Consider again the mortgage default dataset from the previous post. The decision boundary is not exact: one defaulter falls in the non-default region. A straight line that cleanly separates the classes is called a linear discriminant (or separating hyperplane in the case of multivariate data).
A separating hyperplane does not necessarily exist. The example provided above (the combination of the data and the suggested boundary) is in some sense “nearly minimal” – only one point is mis-labeled by the decision boundary. That is mostly an artifact of the data in itself, in that example. It is not hard to conceive of examples for which the separation is “maximally” violated, so to speak (as in the spiral example below).
At any rate, when a separating hyperplane exists, it is not necessarily unique (see below for an example derived from a modified mortgage default dataset).
Among all the separating hyperplanes, is it possible to find one which would be optimal? What might this look like?
The maximum-margin hyperplane is the “best” separating hyperplane in the sense that it is the one at the center of the largest strip which separates the data points cleanly.
The objective is fairly simple to state: maximize the margin to find the optimal hyperplane.
The support vectors are those observations which are closest to the margin on either side. Usually the number of support vector is small, or at the very least, substantially smaller than the number of observations. In this example, the margin is hard (meaning that we do not allow for observations within the strip); we will see how to allow for a soft margin below.
Let (vector) represent the explanatory features of each observation, with (scalar) the known classification of each of observations. The equation of a hyperplane is given by , where is the weight vector and is the bias.
There is an infinite number of way of expressing that equation – we scale it so that for any eventual support vector in the available training set. This choice is known as the canonical hyperplane.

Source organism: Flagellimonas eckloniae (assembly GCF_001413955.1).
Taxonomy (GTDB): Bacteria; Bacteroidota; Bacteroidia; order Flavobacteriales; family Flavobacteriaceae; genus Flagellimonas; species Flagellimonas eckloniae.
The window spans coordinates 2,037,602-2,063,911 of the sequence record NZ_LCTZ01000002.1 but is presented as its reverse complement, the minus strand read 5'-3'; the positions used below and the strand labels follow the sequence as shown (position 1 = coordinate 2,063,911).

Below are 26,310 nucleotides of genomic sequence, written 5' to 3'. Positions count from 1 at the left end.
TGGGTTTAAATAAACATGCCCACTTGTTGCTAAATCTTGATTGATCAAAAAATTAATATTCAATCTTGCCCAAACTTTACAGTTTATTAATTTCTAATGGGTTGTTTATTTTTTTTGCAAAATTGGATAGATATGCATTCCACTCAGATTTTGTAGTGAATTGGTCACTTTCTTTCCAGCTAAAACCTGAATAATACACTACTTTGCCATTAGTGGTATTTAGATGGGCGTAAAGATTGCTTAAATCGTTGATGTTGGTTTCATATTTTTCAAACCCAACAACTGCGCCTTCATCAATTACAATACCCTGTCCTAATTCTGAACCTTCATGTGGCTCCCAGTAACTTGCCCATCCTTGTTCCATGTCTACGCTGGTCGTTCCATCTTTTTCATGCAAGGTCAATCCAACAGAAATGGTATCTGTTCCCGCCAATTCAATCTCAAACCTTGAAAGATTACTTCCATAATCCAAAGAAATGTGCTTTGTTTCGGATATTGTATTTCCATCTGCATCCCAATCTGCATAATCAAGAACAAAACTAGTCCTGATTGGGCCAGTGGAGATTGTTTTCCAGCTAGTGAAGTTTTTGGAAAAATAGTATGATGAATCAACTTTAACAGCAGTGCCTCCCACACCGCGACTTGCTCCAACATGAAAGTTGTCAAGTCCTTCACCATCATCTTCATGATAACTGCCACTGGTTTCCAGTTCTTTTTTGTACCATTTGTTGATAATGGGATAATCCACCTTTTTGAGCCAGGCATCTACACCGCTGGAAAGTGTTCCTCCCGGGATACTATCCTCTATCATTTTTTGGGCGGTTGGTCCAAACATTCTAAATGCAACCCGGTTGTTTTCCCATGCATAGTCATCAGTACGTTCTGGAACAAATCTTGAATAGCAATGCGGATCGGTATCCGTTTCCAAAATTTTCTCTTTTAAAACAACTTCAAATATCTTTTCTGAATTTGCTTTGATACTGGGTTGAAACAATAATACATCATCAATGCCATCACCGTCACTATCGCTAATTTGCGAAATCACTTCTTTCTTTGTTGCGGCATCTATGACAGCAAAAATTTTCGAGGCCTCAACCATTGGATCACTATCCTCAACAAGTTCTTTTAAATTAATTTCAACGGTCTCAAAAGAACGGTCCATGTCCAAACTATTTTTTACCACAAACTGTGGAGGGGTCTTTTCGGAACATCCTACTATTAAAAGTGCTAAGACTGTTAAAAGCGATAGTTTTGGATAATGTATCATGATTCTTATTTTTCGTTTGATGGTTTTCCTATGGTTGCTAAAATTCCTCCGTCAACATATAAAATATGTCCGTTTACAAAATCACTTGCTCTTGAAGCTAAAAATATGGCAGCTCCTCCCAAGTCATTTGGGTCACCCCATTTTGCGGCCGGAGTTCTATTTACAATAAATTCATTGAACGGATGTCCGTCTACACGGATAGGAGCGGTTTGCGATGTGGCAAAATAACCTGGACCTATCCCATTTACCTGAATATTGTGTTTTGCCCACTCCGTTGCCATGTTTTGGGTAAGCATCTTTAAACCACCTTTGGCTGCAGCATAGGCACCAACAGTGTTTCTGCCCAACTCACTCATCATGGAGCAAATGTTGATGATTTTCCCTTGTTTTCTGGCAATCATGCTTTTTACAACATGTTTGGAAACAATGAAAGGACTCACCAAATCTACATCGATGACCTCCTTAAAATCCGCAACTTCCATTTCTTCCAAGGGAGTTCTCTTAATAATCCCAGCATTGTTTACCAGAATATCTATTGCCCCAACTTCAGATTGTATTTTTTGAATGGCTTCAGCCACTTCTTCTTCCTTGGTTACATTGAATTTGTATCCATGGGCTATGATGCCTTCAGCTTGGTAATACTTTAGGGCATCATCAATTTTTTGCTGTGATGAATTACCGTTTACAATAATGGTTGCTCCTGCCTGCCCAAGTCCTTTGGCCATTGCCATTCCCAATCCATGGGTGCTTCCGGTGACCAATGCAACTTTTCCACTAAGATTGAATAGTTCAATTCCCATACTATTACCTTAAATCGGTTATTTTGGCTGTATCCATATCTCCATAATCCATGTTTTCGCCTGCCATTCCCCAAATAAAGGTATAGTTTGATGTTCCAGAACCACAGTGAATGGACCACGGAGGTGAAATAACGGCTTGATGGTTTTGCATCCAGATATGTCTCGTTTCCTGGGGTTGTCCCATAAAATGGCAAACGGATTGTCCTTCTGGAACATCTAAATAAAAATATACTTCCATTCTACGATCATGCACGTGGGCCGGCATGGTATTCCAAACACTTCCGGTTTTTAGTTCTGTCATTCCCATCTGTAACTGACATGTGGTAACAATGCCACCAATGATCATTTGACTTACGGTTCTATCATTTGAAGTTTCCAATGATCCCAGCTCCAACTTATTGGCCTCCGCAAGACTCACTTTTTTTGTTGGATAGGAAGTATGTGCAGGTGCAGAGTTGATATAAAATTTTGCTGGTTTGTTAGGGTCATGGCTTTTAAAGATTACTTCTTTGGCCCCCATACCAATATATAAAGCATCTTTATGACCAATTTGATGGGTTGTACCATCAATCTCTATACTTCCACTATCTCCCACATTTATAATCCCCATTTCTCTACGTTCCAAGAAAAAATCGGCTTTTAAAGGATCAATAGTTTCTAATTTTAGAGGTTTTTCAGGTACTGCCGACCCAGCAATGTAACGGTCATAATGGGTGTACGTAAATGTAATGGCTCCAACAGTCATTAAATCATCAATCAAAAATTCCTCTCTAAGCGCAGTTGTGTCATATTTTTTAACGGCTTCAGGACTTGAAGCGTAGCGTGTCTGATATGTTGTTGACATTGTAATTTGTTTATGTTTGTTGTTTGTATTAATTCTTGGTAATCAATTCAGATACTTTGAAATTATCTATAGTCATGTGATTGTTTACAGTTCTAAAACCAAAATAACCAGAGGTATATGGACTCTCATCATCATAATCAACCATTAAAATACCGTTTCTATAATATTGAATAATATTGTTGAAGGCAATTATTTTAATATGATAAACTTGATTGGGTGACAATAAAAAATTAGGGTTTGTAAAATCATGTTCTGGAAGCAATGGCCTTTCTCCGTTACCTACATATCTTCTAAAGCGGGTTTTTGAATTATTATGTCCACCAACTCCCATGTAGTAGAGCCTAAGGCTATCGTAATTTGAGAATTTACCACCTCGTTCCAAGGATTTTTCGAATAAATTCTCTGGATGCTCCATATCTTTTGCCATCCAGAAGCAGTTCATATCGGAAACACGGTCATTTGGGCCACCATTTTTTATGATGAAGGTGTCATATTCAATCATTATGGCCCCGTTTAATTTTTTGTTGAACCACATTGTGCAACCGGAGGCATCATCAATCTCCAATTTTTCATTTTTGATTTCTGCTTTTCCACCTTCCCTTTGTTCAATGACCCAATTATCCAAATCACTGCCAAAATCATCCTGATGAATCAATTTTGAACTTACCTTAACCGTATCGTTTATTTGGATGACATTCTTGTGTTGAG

From geometry, we know that the distance from any point to the canonical hyperplane is
For a support vector , this distance simply becomes .The margin is twice that distance: .
Finding the parameters which maximize is equivalent to solving the following quadratic optimization problem:
This constrained quadratic optimization problem (QP) can be solved with the use of Lagrange multipliers. While this primal formulation does (in theory) yield the required parameter vector , there can be computational hazards when the dimension of the feature space is high. Furthermore, it is not obvious from the form of the QP how to identify the support vectors before real data is plugged in.
According to the Representer Theorem, we can find a set of weights , for which
Technically speaking we do not need to invoke the Representer Theorem in this case (the linear kernel case) as the weights are simply the Lagrange multipliers of the QP and the relations can be derived directly (this does not apply in the general case, however).
Substituting the relations in the primal formulation yields the dual formulation, which can be shown to be equivalent to the primal formulation while by-passing the computational issues:
In the dual formulation, the support vectors are exactly those with non-zero weights . The corresponding decision function is defined by
, which is scaled so that for each support vector , for any observation . Class assignment for proceeds as follows:
- if , then we assign to the class ;
- if , then we assign to the class .
This, of course, represents an idealized situation: linearly separable data with no tolerance for misclassification errors. A number of variants have been presented to handle more realistic scenarios.